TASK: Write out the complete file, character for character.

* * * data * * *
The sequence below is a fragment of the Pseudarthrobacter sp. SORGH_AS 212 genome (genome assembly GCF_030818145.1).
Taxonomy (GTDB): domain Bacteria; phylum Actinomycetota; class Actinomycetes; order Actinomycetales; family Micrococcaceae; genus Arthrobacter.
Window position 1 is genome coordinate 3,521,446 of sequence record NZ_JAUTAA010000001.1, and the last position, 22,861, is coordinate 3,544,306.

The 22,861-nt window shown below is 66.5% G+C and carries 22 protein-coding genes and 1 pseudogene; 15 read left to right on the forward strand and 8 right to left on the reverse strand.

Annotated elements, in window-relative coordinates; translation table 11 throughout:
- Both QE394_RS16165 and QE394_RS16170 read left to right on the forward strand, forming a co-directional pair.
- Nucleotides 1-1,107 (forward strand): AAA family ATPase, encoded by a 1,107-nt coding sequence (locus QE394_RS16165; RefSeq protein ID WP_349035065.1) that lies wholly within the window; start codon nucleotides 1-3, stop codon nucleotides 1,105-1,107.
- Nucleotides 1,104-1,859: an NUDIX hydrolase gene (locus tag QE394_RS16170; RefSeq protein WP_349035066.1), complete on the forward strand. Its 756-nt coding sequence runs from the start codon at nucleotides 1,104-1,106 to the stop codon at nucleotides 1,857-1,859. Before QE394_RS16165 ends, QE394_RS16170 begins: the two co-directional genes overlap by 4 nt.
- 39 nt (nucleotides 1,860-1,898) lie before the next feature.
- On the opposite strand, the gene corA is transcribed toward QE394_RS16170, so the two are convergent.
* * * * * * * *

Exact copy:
The sequence below is a fragment of the Pseudarthrobacter sp. SORGH_AS 212 genome (genome assembly GCF_030818145.1).
Taxonomy (GTDB): domain Bacteria; phylum Actinomycetota; class Actinomycetes; order Actinomycetales; family Micrococcaceae; genus Arthrobacter.
Window position 1 is genome coordinate 3,521,446 of sequence record NZ_JAUTAA010000001.1, and the last position, 22,861, is coordinate 3,544,306.

The 22,861-nt window shown below is 66.5% G+C and carries 22 protein-coding genes and 1 pseudogene; 15 read left to right on the forward strand and 8 right to left on the reverse strand.

Annotated elements, in window-relative coordinates; translation table 11 throughout:
- Both QE394_RS16165 and QE394_RS16170 read left to right on the forward strand, forming a co-directional pair.
- Nucleotides 1-1,107 (forward strand): AAA family ATPase, encoded by a 1,107-nt coding sequence (locus QE394_RS16165; RefSeq protein ID WP_349035065.1) that lies wholly within the window; start codon nucleotides 1-3, stop codon nucleotides 1,105-1,107.
- Nucleotides 1,104-1,859: an NUDIX hydrolase gene (locus tag QE394_RS16170; RefSeq protein WP_349035066.1), complete on the forward strand. Its 756-nt coding sequence runs from the start codon at nucleotides 1,104-1,106 to the stop codon at nucleotides 1,857-1,859. Before QE394_RS16165 ends, QE394_RS16170 begins: the two co-directional genes overlap by 4 nt.
- 39 nt (nucleotides 1,860-1,898) lie before the next feature.
- On the opposite strand, the gene corA is transcribed toward QE394_RS16170, so the two are convergent.